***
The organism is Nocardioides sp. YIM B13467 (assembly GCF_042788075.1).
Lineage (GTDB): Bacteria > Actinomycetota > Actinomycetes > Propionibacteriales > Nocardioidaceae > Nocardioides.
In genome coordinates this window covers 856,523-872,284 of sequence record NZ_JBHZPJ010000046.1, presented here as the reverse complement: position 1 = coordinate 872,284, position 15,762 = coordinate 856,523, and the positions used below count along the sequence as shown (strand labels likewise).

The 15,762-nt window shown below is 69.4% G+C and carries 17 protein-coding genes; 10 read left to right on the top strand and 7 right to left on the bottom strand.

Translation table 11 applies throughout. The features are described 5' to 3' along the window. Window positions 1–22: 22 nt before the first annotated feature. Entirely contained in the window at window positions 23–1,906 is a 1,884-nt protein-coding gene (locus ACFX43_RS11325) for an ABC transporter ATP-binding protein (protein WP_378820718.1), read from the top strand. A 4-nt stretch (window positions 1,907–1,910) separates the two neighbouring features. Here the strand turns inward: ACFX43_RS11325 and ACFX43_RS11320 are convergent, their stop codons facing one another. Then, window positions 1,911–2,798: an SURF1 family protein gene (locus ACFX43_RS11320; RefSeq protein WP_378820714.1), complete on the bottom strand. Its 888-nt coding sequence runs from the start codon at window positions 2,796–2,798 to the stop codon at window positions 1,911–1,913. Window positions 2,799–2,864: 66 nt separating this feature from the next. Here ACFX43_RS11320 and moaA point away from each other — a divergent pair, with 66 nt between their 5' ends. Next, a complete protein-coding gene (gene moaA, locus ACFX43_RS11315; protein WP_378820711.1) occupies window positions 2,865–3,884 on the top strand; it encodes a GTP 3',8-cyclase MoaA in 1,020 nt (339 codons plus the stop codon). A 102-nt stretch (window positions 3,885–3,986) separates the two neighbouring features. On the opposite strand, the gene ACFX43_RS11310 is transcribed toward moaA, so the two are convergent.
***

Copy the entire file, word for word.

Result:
The organism is Nocardioides sp. YIM B13467 (assembly GCF_042788075.1).
Lineage (GTDB): Bacteria > Actinomycetota > Actinomycetes > Propionibacteriales > Nocardioidaceae > Nocardioides.
In genome coordinates this window covers 856,523-872,284 of sequence record NZ_JBHZPJ010000046.1, presented here as the reverse complement: position 1 = coordinate 872,284, position 15,762 = coordinate 856,523, and the positions used below count along the sequence as shown (strand labels likewise).

The 15,762-nt window shown below is 69.4% G+C and carries 17 protein-coding genes; 10 read left to right on the top strand and 7 right to left on the bottom strand.

Translation table 11 applies throughout. The features are described 5' to 3' along the window. Window positions 1–22: 22 nt before the first annotated feature. Entirely contained in the window at window positions 23–1,906 is a 1,884-nt protein-coding gene (locus ACFX43_RS11325) for an ABC transporter ATP-binding protein (protein WP_378820718.1), read from the top strand. A 4-nt stretch (window positions 1,907–1,910) separates the two neighbouring features. Here the strand turns inward: ACFX43_RS11325 and ACFX43_RS11320 are convergent, their stop codons facing one another. Then, window positions 1,911–2,798: an SURF1 family protein gene (locus ACFX43_RS11320; RefSeq protein WP_378820714.1), complete on the bottom strand. Its 888-nt coding sequence runs from the start codon at window positions 2,796–2,798 to the stop codon at window positions 1,911–1,913. Window positions 2,799–2,864: 66 nt separating this feature from the next. Here ACFX43_RS11320 and moaA point away from each other — a divergent pair, with 66 nt between their 5' ends. Next, a complete protein-coding gene (gene moaA, locus ACFX43_RS11315; protein WP_378820711.1) occupies window positions 2,865–3,884 on the top strand; it encodes a GTP 3',8-cyclase MoaA in 1,020 nt (339 codons plus the stop codon). A 102-nt stretch (window positions 3,885–3,986) separates the two neighbouring features. On the opposite strand, the gene ACFX43_RS11310 is transcribed toward moaA, so the two are convergent.